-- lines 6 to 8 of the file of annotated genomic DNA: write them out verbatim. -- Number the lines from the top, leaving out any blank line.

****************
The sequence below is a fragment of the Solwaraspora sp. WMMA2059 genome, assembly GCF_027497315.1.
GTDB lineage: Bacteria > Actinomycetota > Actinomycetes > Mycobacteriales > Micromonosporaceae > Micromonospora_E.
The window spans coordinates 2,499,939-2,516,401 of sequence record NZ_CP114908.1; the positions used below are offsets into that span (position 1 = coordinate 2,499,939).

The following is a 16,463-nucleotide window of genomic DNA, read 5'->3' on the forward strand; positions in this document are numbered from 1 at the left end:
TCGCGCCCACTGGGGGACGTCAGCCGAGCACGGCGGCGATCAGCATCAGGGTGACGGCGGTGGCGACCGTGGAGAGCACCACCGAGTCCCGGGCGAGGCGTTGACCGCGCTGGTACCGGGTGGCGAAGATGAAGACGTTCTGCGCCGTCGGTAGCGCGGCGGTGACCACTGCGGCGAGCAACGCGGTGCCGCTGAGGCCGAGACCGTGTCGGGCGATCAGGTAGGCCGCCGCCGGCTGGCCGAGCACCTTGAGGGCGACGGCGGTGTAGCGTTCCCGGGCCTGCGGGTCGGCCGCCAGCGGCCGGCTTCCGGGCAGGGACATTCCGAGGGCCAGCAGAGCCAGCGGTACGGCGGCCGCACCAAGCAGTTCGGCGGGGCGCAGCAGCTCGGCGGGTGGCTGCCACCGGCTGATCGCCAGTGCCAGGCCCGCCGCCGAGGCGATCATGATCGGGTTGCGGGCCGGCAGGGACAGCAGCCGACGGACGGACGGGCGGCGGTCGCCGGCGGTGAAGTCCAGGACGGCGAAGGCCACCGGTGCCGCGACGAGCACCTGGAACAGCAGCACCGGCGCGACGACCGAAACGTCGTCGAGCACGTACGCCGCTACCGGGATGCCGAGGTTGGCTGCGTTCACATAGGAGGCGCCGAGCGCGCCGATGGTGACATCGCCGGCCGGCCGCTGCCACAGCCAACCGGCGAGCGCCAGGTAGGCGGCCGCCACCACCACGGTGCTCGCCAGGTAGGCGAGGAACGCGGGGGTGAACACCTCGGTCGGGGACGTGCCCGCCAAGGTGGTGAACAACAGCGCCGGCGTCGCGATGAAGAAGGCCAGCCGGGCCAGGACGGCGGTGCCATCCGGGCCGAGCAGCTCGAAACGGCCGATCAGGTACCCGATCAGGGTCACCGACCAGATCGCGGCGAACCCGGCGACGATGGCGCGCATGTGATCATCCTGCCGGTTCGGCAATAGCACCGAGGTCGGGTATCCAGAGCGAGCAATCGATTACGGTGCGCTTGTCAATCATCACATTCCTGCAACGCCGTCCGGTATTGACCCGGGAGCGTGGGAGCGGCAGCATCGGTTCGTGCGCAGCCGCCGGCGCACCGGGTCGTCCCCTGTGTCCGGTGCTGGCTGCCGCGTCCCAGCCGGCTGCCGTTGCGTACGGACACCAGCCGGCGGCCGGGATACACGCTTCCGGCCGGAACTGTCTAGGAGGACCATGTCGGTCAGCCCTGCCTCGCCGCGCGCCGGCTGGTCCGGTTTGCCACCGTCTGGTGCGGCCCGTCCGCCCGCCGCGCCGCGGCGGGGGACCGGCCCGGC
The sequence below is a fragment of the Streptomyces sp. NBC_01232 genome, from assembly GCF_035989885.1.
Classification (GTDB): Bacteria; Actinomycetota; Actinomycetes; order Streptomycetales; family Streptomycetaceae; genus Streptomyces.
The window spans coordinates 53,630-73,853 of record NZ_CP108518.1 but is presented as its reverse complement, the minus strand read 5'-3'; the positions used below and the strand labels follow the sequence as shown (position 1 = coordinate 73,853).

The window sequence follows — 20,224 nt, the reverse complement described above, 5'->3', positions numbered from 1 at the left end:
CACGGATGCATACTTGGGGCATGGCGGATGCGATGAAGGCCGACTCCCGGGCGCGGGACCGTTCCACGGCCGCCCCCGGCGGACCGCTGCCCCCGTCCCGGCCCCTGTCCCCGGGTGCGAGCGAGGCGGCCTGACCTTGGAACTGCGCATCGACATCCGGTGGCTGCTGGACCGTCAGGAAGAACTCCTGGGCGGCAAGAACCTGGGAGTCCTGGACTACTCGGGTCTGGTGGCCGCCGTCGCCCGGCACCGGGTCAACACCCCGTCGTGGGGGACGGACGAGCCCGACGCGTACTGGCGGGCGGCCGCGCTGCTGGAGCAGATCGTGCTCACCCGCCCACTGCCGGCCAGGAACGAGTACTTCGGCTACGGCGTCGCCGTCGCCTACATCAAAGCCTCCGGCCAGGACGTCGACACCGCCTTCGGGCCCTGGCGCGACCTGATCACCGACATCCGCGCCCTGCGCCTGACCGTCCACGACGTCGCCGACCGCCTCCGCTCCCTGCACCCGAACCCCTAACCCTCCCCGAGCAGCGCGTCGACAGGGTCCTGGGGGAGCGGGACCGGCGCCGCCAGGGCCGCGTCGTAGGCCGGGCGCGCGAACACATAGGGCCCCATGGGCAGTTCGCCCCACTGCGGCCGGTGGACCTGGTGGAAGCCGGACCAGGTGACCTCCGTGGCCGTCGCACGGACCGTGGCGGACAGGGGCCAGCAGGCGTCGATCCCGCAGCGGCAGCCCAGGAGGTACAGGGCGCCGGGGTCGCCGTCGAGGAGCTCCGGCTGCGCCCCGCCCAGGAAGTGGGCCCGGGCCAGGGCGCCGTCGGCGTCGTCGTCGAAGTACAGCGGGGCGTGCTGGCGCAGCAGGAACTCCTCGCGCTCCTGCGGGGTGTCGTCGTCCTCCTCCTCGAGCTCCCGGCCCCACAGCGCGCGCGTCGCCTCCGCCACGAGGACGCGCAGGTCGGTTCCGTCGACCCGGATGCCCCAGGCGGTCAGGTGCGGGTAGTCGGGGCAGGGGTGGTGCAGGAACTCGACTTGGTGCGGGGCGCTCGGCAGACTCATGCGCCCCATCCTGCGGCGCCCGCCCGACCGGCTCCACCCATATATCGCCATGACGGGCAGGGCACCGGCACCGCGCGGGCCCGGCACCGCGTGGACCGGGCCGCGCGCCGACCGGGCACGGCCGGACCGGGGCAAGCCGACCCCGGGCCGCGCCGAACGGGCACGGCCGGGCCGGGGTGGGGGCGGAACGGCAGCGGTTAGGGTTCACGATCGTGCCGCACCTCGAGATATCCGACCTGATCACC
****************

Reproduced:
The sequence below is a fragment of the Streptomyces sp. NBC_01232 genome, from assembly GCF_035989885.1.
Classification (GTDB): Bacteria; Actinomycetota; Actinomycetes; order Streptomycetales; family Streptomycetaceae; genus Streptomyces.
The window spans coordinates 53,630-73,853 of record NZ_CP108518.1 but is presented as its reverse complement, the minus strand read 5'-3'; the positions used below and the strand labels follow the sequence as shown (position 1 = coordinate 73,853).